When asked about her Sappho fragments, Anne Carson quoted the last stanza of Emily Dickinson's 1209th poem:
The Fruit perverse to plucking,
But leaning to the Sight
With the ecstatic limit
Of unobtained Delight --
Carson said this speaks to what she was doing with the Sappho fragments.
A bit earlier, in discussing the fifteen pronoun sonnets, she spoke of influences: Gertrude Stein and "On Poetry and Grammar" as well as Keats letter "On Shakespeare." Additionally, she referenced Dickinson's 1696:
These are the days that Reindeer love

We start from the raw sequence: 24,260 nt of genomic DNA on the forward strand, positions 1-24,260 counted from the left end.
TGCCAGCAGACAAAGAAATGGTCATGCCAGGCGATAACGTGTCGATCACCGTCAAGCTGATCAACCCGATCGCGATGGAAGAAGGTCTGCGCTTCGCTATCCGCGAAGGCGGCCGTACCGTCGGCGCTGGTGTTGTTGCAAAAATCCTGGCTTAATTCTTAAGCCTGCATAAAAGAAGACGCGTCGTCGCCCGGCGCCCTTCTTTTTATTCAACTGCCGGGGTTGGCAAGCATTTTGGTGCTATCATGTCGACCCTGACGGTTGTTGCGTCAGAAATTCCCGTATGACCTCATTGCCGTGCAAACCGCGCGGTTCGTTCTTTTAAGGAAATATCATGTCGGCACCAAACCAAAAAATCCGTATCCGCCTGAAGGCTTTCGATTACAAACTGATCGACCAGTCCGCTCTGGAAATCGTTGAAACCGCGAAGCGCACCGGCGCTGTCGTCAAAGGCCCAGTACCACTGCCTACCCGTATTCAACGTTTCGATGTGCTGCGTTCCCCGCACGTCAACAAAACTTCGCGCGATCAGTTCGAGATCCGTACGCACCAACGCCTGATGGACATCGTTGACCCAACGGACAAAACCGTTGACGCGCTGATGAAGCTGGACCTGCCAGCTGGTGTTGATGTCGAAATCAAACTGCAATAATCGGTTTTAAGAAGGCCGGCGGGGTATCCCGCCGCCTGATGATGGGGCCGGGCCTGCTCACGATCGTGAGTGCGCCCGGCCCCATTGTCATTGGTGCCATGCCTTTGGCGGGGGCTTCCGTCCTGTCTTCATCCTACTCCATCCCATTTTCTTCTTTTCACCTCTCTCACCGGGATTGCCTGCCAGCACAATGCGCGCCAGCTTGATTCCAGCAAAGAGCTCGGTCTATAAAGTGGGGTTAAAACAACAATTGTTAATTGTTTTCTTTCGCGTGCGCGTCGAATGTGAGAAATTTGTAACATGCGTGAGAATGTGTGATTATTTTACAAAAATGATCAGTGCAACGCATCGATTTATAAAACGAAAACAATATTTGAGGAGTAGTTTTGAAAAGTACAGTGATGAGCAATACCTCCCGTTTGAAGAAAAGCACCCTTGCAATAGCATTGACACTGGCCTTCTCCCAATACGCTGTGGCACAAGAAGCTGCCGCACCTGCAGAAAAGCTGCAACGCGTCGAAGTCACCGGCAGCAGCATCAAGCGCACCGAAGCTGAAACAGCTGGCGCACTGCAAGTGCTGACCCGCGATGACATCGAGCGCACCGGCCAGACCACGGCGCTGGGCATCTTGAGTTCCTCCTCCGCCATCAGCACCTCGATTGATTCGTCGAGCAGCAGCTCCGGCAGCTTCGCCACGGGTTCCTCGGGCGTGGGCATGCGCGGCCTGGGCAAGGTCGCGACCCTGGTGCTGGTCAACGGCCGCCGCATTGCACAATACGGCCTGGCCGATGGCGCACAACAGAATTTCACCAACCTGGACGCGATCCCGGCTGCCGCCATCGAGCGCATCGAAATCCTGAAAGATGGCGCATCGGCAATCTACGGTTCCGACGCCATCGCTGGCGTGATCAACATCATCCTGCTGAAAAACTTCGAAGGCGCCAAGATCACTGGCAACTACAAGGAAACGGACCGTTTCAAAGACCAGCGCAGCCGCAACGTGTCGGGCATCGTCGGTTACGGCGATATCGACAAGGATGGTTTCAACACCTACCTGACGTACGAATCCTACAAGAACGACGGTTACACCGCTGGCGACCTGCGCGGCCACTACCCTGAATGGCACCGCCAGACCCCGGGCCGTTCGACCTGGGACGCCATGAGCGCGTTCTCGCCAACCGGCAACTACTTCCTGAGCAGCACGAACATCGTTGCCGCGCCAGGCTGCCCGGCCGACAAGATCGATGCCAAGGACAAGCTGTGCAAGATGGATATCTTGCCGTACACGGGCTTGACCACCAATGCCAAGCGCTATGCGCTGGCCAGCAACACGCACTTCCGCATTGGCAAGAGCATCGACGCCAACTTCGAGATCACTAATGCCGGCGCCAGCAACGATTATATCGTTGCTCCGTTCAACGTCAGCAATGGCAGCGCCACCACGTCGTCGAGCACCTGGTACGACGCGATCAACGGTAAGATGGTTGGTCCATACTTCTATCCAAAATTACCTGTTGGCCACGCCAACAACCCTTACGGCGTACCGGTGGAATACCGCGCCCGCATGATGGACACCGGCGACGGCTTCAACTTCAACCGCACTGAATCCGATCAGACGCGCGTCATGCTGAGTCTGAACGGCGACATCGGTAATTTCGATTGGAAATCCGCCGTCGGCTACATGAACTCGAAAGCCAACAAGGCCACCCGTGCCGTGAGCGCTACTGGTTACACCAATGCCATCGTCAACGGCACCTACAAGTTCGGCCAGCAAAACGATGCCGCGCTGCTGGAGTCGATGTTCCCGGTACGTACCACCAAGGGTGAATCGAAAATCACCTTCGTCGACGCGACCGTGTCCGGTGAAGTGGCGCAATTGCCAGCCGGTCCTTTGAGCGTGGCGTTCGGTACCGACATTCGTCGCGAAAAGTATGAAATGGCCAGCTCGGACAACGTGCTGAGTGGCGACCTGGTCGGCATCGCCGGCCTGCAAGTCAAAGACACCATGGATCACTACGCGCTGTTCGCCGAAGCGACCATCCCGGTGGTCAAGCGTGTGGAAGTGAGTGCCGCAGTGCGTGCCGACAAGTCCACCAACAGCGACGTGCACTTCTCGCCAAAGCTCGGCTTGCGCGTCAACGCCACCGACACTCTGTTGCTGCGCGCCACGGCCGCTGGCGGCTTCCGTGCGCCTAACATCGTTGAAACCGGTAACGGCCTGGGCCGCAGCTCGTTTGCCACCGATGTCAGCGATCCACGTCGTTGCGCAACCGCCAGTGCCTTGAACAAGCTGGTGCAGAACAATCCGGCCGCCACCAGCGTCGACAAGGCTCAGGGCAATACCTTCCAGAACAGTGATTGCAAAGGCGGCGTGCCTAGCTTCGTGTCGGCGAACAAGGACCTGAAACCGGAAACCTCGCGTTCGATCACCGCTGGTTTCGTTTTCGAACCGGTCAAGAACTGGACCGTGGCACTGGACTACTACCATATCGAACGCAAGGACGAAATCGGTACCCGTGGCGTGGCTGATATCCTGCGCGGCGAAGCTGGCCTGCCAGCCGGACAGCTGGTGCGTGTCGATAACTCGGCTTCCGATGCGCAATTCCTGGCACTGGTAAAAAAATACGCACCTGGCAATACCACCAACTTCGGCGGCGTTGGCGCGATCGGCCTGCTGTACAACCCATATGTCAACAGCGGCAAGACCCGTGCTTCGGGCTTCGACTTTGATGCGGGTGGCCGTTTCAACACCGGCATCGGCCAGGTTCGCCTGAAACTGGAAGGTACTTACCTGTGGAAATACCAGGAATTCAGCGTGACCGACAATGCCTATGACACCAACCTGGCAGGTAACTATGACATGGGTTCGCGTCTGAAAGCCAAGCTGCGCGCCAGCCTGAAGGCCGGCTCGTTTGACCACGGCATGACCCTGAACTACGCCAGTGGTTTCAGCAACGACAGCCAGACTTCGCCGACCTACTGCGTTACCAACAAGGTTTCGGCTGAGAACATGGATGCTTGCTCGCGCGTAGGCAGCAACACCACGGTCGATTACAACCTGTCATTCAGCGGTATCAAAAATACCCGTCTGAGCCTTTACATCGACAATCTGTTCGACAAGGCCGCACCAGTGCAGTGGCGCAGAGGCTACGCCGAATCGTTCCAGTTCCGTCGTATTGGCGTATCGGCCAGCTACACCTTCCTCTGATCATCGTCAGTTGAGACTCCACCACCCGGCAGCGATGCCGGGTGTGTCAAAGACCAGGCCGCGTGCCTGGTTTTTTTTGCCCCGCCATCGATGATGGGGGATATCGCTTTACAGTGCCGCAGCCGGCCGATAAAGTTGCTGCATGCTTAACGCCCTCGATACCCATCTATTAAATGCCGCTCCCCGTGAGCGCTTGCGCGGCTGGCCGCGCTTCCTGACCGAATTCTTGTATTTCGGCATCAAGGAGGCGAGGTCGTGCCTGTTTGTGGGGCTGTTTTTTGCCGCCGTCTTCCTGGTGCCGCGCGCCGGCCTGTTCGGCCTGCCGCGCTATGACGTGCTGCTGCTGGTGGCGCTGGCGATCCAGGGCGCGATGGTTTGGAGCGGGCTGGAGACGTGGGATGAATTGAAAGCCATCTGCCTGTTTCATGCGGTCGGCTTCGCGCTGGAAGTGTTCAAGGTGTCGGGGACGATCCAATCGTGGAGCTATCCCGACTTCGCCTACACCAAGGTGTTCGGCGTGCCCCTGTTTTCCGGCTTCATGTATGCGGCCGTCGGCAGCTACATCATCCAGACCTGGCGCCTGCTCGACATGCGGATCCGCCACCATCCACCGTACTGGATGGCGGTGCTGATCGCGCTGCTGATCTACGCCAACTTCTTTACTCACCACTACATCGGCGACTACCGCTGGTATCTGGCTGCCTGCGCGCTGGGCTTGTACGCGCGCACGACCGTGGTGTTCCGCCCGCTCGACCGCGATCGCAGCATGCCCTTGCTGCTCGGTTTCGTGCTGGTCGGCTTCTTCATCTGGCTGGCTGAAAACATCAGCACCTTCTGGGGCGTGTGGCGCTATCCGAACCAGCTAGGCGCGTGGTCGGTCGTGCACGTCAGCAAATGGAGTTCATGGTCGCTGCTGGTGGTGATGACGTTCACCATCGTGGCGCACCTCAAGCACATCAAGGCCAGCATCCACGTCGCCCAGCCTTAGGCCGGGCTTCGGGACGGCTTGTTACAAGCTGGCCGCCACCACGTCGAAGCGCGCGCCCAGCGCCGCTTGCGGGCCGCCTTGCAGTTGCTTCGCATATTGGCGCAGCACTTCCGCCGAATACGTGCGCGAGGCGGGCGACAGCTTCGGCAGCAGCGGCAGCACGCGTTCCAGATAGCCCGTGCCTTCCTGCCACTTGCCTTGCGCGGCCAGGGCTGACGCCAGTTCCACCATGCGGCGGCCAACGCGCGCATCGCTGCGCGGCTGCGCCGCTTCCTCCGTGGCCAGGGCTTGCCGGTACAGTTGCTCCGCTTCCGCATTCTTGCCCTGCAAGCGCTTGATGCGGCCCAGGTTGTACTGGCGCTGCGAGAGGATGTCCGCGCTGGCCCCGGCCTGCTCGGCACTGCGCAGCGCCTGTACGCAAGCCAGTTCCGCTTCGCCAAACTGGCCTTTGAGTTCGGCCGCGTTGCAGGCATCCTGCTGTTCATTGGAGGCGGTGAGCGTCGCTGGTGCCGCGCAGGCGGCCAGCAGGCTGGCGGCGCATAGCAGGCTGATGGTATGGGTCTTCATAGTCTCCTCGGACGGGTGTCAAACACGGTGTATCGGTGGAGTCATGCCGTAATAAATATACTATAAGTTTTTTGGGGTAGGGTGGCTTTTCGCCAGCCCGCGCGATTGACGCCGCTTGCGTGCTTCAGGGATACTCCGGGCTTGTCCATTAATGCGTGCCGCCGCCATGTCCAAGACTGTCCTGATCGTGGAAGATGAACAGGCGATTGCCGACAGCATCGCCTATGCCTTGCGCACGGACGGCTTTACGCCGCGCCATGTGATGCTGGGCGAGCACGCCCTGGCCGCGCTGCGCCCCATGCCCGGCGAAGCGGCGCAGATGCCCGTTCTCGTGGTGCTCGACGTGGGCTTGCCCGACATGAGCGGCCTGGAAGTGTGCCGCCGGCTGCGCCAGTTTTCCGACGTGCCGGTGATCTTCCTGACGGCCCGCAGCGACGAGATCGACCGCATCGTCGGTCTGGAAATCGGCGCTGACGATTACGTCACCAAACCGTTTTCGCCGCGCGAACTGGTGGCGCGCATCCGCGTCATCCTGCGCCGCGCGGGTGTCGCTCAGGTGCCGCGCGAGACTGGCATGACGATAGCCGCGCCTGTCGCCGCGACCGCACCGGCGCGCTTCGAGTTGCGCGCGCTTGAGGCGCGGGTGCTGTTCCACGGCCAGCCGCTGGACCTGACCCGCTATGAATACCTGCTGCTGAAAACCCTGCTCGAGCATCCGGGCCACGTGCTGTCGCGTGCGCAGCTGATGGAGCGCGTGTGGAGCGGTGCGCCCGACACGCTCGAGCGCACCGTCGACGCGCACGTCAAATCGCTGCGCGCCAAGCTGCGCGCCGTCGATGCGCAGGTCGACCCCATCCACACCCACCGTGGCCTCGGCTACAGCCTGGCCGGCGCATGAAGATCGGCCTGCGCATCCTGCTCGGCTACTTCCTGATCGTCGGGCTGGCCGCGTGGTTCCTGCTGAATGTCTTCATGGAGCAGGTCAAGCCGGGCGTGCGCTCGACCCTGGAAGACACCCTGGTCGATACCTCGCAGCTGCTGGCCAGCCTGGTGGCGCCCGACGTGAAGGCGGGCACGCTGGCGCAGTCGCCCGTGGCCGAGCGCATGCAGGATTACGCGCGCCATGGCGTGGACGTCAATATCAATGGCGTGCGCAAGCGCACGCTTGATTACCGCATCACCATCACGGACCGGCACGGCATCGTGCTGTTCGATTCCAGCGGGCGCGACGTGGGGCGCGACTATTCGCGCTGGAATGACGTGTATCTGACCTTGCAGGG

And pranks the Northern star --
This is the Sun's objective,
And Finland of the Year.
I'm still lingering in a biographical study of Emily Dickinson, but I plan to move out of that and into the exploration of poets and work Dickinson influenced--looking at Susan Howe's My Emily Dickinson, the Adrienne Rich essay "Vesuvius at Home" and Lucie Brock-Broido's collection of poems called The Master Letters, among others.